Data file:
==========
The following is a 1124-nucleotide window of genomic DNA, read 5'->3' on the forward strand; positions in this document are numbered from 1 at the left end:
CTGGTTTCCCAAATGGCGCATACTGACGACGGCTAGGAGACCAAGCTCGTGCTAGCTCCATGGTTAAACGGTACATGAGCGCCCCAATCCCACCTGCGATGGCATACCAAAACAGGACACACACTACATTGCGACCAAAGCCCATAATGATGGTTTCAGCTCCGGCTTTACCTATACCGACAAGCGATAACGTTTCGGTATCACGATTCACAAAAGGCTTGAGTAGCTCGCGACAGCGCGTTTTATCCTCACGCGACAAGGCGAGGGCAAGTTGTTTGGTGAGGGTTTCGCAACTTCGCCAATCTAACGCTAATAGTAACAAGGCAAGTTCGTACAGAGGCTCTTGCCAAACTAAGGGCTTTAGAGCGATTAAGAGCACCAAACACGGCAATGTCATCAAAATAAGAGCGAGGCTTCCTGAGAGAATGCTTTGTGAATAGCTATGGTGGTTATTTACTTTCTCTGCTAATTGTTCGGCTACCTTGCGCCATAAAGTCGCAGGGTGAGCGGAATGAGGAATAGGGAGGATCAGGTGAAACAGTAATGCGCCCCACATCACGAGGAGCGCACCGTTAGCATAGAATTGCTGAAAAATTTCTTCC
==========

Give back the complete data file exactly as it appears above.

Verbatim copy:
The following is a 1124-nucleotide window of genomic DNA, read 5'->3' on the forward strand; positions in this document are numbered from 1 at the left end:
CTGGTTTCCCAAATGGCGCATACTGACGACGGCTAGGAGACCAAGCTCGTGCTAGCTCCATGGTTAAACGGTACATGAGCGCCCCAATCCCACCTGCGATGGCATACCAAAACAGGACACACACTACATTGCGACCAAAGCCCATAATGATGGTTTCAGCTCCGGCTTTACCTATACCGACAAGCGATAACGTTTCGGTATCACGATTCACAAAAGGCTTGAGTAGCTCGCGACAGCGCGTTTTATCCTCACGCGACAAGGCGAGGGCAAGTTGTTTGGTGAGGGTTTCGCAACTTCGCCAATCTAACGCTAATAGTAACAAGGCAAGTTCGTACAGAGGCTCTTGCCAAACTAAGGGCTTTAGAGCGATTAAGAGCACCAAACACGGCAATGTCATCAAAATAAGAGCGAGGCTTCCTGAGAGAATGCTTTGTGAATAGCTATGGTGGTTATTTACTTTCTCTGCTAATTGTTCGGCTACCTTGCGCCATAAAGTCGCAGGGTGAGCGGAATGAGGAATAGGGAGGATCAGGTGAAACAGTAATGCGCCCCACATCACGAGGAGCGCACCGTTAGCATAGAATTGCTGAAAAATTTCTTCC